February 16, 2007

Samuels Gets Burned
I found this article on the Strib website. This article is about Minneapolis City Council member Don Samuels and the response to comments he made about North High School in this month's Mpls.St.Paul magazine. In the magazine article he was quoted as saying, "I've said burn North High School down! I can't be paying as a taxpayer for the education of my neighbors and 72 percent of them are failing." The comments caused outrage among students, parents, faculty, and North High community members. At a special committee meeting Thursday held at the school, Samuels apologized yet again for the comments and tried to explain that he meant well. In his speech he outlined plans for improving the school by creating a partnership with Minneapolis schools and bringing in educational experts. The crowd of about 250 people was not very receptive. Students and faculty spoke on their personal experiences at North and criticized Samuels for looking down on their community. Faculty and community leaders hope the meeting will force Samuels to follow through on his plans for improving the school’s conditions.

I think this article is a pretty straightforward follow-up story. It was good that the author included the original quote from Samuels that caused the controversy. The article gave a good description of what the community thought of his comments, but didn’t really elaborate on his defense. The meeting was described as being a chance for Samuels to speak to the community about what his comments and explain, but the article only included two sentences about what he actually said.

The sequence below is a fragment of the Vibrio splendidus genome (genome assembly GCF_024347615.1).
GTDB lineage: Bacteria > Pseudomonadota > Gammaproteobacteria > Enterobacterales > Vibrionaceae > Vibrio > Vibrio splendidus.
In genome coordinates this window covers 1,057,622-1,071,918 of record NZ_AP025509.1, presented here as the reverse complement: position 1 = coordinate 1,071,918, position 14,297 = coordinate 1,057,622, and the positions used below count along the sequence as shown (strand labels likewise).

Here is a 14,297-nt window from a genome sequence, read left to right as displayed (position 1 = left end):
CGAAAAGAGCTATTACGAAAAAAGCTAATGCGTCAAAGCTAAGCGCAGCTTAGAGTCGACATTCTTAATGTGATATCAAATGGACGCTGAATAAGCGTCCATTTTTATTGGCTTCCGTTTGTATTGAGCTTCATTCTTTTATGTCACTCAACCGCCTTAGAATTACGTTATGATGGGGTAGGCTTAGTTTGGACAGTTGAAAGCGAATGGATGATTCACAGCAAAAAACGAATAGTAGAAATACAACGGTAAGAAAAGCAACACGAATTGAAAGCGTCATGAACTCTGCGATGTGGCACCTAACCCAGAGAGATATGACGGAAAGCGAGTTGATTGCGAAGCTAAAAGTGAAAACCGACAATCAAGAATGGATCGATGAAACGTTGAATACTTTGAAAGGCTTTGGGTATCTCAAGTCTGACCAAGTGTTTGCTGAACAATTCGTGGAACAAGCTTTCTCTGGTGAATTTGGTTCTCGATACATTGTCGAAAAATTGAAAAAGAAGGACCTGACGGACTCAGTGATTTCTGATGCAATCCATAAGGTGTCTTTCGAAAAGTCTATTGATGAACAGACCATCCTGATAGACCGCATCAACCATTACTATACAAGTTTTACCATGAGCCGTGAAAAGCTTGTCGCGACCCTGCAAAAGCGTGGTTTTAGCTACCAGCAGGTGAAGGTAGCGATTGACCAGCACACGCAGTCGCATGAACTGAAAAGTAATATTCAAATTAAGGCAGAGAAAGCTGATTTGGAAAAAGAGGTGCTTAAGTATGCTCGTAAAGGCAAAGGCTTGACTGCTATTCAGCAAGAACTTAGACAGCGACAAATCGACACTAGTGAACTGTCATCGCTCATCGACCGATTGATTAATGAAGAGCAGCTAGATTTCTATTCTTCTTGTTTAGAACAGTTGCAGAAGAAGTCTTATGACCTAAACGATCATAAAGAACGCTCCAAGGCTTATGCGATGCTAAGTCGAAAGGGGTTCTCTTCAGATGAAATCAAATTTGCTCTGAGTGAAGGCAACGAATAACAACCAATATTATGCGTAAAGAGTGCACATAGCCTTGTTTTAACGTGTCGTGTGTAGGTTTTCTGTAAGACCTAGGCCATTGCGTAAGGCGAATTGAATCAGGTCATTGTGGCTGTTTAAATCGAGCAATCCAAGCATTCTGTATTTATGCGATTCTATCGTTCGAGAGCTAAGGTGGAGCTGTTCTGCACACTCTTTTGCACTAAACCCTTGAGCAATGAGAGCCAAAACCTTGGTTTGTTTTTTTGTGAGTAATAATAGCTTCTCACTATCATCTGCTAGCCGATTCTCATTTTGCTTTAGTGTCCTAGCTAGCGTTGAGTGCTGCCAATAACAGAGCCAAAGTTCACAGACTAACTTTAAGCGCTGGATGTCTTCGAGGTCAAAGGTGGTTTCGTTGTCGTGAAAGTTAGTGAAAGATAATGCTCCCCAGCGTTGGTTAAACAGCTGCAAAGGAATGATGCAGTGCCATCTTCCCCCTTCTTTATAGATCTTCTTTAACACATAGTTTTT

I couldn’t find another article in the PPress to compare this to. So instead I searched the Strib archives for the original story. The original story gave much more insight into the incident. After reading the follow-up I didn’t get a sense that his comments were racial in nature, but the original story is mostly about black community leaders speaking out against Samuels. The original article even said they called for his resignation and protested at Minneapolis City Council meetings. The original article also makes reference to a future meeting with Samuels at the school which is the basis for the follow-up story.

After reading both articles, I think that the follow-up story would have been more effective if it included more of Samuels’ plan to rectify the situation. After the story broke it was the reaction of the community that made it newsworthy, but the follow-up just reiterated the same points instead of giving Samuels’ response.

February 11, 2007

Flu Scare
I found this article on the Pioneer Press website. The article is about the increased demand for flu vaccinations. Three children in Minnesota died this year because of the flu causing parents and children to flood clinics in order to protect themselves. The article interviews a family at Children’s Hospital in St. Paul. Children’s Hospital vaccinated more than 1,500 people Saturday. The article also lists information from the CDC on groups that have a higher risk of flu infection such as the elderly and young children. The author (Rachel E. Stassen-Berger) included a quote from a mother whose children attended school with one of the children who died from flu. The article ends with contact information for getting vaccinated.